First of the Major Prophets, The Book of Isaiah deals with the upcoming judgment and punishment of nations, and the eventual restoration of Judah and Jerusalem. It also foreshadows the coming of Jesus.
Again I am surprised by the numerous times the Israelites turned away from the Lord and worshipped idols in the Old Testament, and God’s wrath in placing them under the yoke of other nations, only to forgive and raise them up, and smite their enemies. And finally now we have the possibility of inclusion of other nations and peoples under God’s hand, after they have been suitably ‘humbled’ as had the Israelites before them.
Favourite lines/passages: Some very well known verses here, and despite the predominant themes of punishment, the ones which resonate are to do with peace
“… and he shall judge amongst the nations, and shall rebuke many people, and they shall beat their swords into plowshares, and their spears into pruning-hooks, nation shall not lift up sword against nation, neither shall they learn war anymore” Isaiah 2:4
“The wolf also shall dwell with the lamb, and the leopard shall lie down with the kid ; and the calf and the young lion and the fatling together, and a little child shall lead them” Isaiah 11:6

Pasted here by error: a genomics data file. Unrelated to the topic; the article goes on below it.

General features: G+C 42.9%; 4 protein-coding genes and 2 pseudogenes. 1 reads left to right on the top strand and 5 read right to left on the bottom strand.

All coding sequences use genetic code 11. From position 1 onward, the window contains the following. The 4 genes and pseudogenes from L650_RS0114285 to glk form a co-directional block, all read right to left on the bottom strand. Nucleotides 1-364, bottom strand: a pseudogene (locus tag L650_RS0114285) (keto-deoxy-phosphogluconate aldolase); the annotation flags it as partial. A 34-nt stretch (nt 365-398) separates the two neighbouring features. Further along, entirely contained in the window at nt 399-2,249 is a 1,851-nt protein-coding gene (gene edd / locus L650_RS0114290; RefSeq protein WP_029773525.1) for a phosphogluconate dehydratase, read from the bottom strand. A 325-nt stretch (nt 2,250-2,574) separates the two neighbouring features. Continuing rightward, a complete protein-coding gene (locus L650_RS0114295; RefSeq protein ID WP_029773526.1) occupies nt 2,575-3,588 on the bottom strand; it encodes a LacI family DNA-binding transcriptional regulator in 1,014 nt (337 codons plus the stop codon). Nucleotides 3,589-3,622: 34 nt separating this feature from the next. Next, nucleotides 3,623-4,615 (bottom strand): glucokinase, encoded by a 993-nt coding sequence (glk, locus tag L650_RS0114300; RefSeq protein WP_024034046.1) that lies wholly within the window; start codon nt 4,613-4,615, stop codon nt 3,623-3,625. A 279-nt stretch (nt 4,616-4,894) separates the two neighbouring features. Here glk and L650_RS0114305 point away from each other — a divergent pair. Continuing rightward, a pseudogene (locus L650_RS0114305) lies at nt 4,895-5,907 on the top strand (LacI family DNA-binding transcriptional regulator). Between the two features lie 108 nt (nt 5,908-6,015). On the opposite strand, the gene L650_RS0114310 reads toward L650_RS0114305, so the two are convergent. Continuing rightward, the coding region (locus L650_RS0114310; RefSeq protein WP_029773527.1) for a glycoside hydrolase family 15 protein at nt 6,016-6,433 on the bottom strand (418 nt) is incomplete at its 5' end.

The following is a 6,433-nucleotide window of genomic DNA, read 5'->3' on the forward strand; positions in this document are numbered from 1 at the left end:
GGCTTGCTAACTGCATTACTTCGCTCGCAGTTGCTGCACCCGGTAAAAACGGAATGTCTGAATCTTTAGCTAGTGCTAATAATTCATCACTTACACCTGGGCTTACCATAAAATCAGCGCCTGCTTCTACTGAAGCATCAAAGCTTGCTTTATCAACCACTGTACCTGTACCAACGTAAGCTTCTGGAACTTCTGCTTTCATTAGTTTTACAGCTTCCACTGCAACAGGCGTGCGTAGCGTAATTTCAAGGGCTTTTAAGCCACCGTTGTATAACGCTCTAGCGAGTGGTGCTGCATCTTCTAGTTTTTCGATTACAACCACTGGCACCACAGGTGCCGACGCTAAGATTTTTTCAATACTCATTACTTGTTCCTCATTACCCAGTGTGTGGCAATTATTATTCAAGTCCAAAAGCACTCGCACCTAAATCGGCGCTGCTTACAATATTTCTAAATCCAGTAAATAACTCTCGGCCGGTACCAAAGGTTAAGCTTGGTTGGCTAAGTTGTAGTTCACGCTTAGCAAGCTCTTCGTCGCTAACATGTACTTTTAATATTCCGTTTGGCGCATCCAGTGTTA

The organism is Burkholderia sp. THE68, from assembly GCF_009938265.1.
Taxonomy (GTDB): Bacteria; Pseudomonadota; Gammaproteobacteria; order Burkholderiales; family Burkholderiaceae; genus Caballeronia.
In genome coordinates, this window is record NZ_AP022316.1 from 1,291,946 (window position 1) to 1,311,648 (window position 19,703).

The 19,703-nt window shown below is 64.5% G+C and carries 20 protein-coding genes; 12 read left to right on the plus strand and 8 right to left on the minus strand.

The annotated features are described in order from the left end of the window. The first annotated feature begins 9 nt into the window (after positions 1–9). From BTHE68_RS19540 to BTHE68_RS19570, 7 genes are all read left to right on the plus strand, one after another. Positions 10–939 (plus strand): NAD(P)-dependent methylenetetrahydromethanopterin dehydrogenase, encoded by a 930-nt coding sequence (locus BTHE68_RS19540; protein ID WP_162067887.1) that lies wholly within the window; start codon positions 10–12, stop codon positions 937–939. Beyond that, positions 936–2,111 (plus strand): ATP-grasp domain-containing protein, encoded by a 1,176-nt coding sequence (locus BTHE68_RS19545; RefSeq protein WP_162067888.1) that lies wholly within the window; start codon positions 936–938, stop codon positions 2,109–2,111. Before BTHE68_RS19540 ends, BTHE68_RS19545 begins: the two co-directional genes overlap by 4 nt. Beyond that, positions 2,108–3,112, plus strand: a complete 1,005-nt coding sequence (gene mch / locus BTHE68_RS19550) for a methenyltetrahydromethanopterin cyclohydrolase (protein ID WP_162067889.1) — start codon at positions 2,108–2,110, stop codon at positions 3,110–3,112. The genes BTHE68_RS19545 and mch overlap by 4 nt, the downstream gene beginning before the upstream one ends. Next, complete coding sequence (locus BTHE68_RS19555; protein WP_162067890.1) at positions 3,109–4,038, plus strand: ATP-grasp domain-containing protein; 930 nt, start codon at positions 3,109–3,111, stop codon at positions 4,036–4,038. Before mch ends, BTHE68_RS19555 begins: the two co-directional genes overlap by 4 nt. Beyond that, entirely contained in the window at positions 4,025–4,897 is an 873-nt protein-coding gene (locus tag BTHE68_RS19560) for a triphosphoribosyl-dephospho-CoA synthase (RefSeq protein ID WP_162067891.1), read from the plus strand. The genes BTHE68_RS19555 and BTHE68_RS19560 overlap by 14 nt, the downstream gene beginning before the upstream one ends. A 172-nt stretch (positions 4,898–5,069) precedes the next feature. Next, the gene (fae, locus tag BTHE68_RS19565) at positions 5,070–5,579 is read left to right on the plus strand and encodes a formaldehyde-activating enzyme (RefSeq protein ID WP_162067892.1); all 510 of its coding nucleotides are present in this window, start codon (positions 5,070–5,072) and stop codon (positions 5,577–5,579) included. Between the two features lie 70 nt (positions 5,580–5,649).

which leads me to the foretelling of the coming of Christ
“Therefore the Lord himself shall give you a sign ; Behold a virgin shall conceive, and bear a son, and shall call his name Immanuel” Isaiah 7:14
Diversions and digressions: This read was a diversion in itself from the dry works of Aristotle, but it’s not very satisfactory and I am still hanging out for a work of dramatic literature. I will have to wait until Menander’s comic play Dyskolos (aka Old Cantankerous) which is still about 8 books away.
Personal rating: By no means a work of clarity on first reading – it might improve with study and more personal knowledge of the historical background. 2
Next : Back to Aristotle and his work on Metaphysics. Yikes!